Then the paraphrenic stage of the disease can occur. It is characterized by the so-called “pathological intellectual creativity” (M. I. Rybalsky). The peculiarities of paraphrenic delirium are the inconstancy and variability of the first individual components of the plot, then of certain events, which ends with a change in the whole plot. The patient at this stage feels better, begins to “remember” his past life, it seems to him that the disease is receding. The mood in a patient with paraphrenic syndrome is usually upbeat, speech is emotional, systematized. They are charismatic and can be persuasive, especially in cases where the plot of the delirium is quite real. But in most cases, paraphrenia delirium is distinguished by its fantastic absurd content. The patient often develops megalomania. He feels himself the messiah, capable of changing the history of mankind, appropriating great discoveries for himself, in contact with aliens or otherworldly forces.

Delusional schizophrenia in elderly patients often begins immediately with paraphrenic syndrome. In this case, a depressive type of its course and delusions of "small scope" are characteristic - elderly schizophrenics are mostly convinced that imaginary ill-wishers (relatives or neighbors often play this role) oppress them, do not like them, want to get rid of them, try to deceive and cause damage (poison, injure, deprive housing). Even in the presence of delusions of grandeur, it is pessimistic in nature: it was underestimated, around it ill-wishers "put sticks in the wheels", etc. [6]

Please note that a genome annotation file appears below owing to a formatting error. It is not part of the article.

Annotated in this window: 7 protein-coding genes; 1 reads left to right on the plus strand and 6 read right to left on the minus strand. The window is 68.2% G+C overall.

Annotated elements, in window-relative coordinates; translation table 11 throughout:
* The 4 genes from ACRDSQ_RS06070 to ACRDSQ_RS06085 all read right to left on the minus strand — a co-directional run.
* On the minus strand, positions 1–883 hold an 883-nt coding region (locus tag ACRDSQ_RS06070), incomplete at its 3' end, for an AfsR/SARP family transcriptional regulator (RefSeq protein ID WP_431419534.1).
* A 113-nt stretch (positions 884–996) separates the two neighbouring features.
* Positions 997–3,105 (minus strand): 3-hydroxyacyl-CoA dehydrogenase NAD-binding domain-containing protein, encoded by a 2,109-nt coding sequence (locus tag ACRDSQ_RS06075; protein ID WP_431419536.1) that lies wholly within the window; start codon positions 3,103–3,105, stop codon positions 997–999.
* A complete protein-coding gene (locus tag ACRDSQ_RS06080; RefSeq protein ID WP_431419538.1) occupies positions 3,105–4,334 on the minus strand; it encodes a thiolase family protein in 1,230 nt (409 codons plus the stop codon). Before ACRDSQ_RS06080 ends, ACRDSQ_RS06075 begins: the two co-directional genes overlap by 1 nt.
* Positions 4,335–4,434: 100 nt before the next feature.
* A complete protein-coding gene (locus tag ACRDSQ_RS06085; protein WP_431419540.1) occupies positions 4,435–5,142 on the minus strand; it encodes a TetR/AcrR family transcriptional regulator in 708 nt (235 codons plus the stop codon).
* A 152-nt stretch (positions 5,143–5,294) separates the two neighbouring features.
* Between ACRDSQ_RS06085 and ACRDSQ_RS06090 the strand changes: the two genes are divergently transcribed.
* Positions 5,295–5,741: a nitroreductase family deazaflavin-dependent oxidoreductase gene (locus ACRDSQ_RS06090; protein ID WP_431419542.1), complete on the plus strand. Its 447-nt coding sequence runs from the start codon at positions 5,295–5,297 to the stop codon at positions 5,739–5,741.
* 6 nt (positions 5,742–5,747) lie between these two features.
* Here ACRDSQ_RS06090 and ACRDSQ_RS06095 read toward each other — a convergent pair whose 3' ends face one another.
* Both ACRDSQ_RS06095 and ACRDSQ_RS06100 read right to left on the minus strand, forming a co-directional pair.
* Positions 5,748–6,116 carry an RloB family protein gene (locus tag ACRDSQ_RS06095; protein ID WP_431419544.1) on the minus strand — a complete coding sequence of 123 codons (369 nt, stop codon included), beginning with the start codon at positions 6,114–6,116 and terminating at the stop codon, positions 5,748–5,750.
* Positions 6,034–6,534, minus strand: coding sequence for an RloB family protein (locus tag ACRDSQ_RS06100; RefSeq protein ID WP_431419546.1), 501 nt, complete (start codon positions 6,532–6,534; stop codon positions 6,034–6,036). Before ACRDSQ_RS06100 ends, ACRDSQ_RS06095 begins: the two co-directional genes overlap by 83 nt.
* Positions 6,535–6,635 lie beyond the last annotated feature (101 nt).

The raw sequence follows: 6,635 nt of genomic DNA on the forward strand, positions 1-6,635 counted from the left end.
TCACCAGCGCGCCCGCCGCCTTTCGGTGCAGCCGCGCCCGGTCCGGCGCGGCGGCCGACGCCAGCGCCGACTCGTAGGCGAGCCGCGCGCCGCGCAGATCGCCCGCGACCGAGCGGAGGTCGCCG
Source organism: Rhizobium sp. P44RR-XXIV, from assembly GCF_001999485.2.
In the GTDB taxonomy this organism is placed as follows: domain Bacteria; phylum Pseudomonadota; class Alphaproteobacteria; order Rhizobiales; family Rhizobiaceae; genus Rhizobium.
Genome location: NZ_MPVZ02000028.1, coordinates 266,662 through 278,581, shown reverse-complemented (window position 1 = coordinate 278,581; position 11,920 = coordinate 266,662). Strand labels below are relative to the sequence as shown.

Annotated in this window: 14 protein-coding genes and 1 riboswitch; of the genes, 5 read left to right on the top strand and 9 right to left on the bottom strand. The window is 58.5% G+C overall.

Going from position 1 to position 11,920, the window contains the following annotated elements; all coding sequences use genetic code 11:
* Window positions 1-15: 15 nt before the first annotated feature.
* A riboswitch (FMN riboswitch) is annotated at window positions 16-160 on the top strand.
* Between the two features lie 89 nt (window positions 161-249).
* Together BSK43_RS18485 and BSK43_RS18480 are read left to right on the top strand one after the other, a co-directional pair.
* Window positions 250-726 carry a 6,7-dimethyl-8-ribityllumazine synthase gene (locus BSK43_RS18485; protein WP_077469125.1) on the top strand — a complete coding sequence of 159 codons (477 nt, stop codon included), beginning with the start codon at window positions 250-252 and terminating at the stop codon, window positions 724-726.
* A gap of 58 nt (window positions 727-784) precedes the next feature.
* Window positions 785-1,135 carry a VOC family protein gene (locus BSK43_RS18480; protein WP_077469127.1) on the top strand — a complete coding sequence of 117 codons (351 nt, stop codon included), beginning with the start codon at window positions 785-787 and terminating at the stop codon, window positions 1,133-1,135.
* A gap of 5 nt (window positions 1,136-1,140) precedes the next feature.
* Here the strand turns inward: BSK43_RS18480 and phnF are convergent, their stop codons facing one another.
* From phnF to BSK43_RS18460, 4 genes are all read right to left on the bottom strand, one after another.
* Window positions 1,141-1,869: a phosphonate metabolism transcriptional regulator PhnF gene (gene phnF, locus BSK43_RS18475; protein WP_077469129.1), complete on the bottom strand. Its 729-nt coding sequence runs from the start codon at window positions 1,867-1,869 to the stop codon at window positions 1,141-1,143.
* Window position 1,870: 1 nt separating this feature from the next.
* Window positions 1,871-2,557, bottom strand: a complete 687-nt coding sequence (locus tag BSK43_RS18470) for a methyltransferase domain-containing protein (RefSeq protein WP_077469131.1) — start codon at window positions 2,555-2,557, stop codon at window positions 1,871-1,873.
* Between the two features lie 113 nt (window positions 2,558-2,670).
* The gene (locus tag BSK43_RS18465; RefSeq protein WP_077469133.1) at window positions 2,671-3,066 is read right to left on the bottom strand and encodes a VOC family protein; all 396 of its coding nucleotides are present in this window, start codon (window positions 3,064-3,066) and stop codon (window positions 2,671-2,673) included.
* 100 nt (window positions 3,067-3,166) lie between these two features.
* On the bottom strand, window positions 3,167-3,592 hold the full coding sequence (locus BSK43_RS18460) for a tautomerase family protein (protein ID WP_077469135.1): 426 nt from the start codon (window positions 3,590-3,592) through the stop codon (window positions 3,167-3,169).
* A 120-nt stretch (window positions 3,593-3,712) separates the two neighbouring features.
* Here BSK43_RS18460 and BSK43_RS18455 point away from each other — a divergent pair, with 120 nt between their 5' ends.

For deep pathological changes in the structure of the psyche in the paranoid or paraphrenic stage, not only hallucinations, but also mental automatisms are characteristic. They are divided into motor ones - the patient claims that he does not move of his own free will, but following orders from the outside; ideational, concerning the thought process (thoughts translate from the outside, replacing them with their own); sensory - external imposition of sensations. According to patients, the most fantastic sources of external influence are foreign intelligence services, aliens, witches, often in the person of an old acquaintance, colleague or neighbor. Influence on the patient can be carried out, according to his ideas, by means of wave radiation, for example, through a radio stream or a transmitter built into an electric bulb. Mental automatisms, coupled with delusions of exposure, are described in psychiatry as Kandinsky-Clerambo syndrome, the most common in the symptom complex of developed schizophrenia.

In the general clinical picture of schizophrenia, along with delusions, various emotional disturbances take place: depressed mood, manic episodes, panic attacks, attacks of apathy or aggression.